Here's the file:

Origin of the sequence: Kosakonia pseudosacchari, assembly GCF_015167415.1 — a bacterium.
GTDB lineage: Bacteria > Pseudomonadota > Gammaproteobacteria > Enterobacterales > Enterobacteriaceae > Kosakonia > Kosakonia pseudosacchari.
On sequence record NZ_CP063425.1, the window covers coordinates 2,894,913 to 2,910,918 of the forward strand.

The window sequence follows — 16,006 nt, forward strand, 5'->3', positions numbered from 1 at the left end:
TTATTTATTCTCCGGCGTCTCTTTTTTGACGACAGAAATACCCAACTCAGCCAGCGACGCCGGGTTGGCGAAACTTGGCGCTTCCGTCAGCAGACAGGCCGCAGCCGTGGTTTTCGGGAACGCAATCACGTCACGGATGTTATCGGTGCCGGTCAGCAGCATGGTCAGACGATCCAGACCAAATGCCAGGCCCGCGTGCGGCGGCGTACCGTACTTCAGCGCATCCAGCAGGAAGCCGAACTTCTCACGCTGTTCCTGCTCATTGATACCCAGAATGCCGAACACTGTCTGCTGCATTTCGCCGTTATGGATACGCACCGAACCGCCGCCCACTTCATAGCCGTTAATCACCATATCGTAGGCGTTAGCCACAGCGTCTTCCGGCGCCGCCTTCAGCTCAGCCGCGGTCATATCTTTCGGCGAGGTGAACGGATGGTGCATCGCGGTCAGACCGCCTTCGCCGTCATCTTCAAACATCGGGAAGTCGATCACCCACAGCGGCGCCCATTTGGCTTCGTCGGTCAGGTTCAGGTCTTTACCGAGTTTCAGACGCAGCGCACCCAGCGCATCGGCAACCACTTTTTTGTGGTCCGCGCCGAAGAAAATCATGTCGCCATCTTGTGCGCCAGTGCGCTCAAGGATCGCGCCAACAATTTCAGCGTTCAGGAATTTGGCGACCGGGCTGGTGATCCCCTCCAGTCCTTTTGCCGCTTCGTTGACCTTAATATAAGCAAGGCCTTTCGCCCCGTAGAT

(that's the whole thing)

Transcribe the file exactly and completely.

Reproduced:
Origin of the sequence: Kosakonia pseudosacchari, assembly GCF_015167415.1 — a bacterium.
GTDB lineage: Bacteria > Pseudomonadota > Gammaproteobacteria > Enterobacterales > Enterobacteriaceae > Kosakonia > Kosakonia pseudosacchari.
On sequence record NZ_CP063425.1, the window covers coordinates 2,894,913 to 2,910,918 of the forward strand.

The window sequence follows — 16,006 nt, forward strand, 5'->3', positions numbered from 1 at the left end:
TTATTTATTCTCCGGCGTCTCTTTTTTGACGACAGAAATACCCAACTCAGCCAGCGACGCCGGGTTGGCGAAACTTGGCGCTTCCGTCAGCAGACAGGCCGCAGCCGTGGTTTTCGGGAACGCAATCACGTCACGGATGTTATCGGTGCCGGTCAGCAGCATGGTCAGACGATCCAGACCAAATGCCAGGCCCGCGTGCGGCGGCGTACCGTACTTCAGCGCATCCAGCAGGAAGCCGAACTTCTCACGCTGTTCCTGCTCATTGATACCCAGAATGCCGAACACTGTCTGCTGCATTTCGCCGTTATGGATACGCACCGAACCGCCGCCCACTTCATAGCCGTTAATCACCATATCGTAGGCGTTAGCCACAGCGTCTTCCGGCGCCGCCTTCAGCTCAGCCGCGGTCATATCTTTCGGCGAGGTGAACGGATGGTGCATCGCGGTCAGACCGCCTTCGCCGTCATCTTCAAACATCGGGAAGTCGATCACCCACAGCGGCGCCCATTTGGCTTCGTCGGTCAGGTTCAGGTCTTTACCGAGTTTCAGACGCAGCGCACCCAGCGCATCGGCAACCACTTTTTTGTGGTCCGCGCCGAAGAAAATCATGTCGCCATCTTGTGCGCCAGTGCGCTCAAGGATCGCGCCAACAATTTCAGCGTTCAGGAATTTGGCGACCGGGCTGGTGATCCCCTCCAGTCCTTTTGCCGCTTCGTTGACCTTAATATAAGCAAGGCCTTTCGCCCCGTAGAT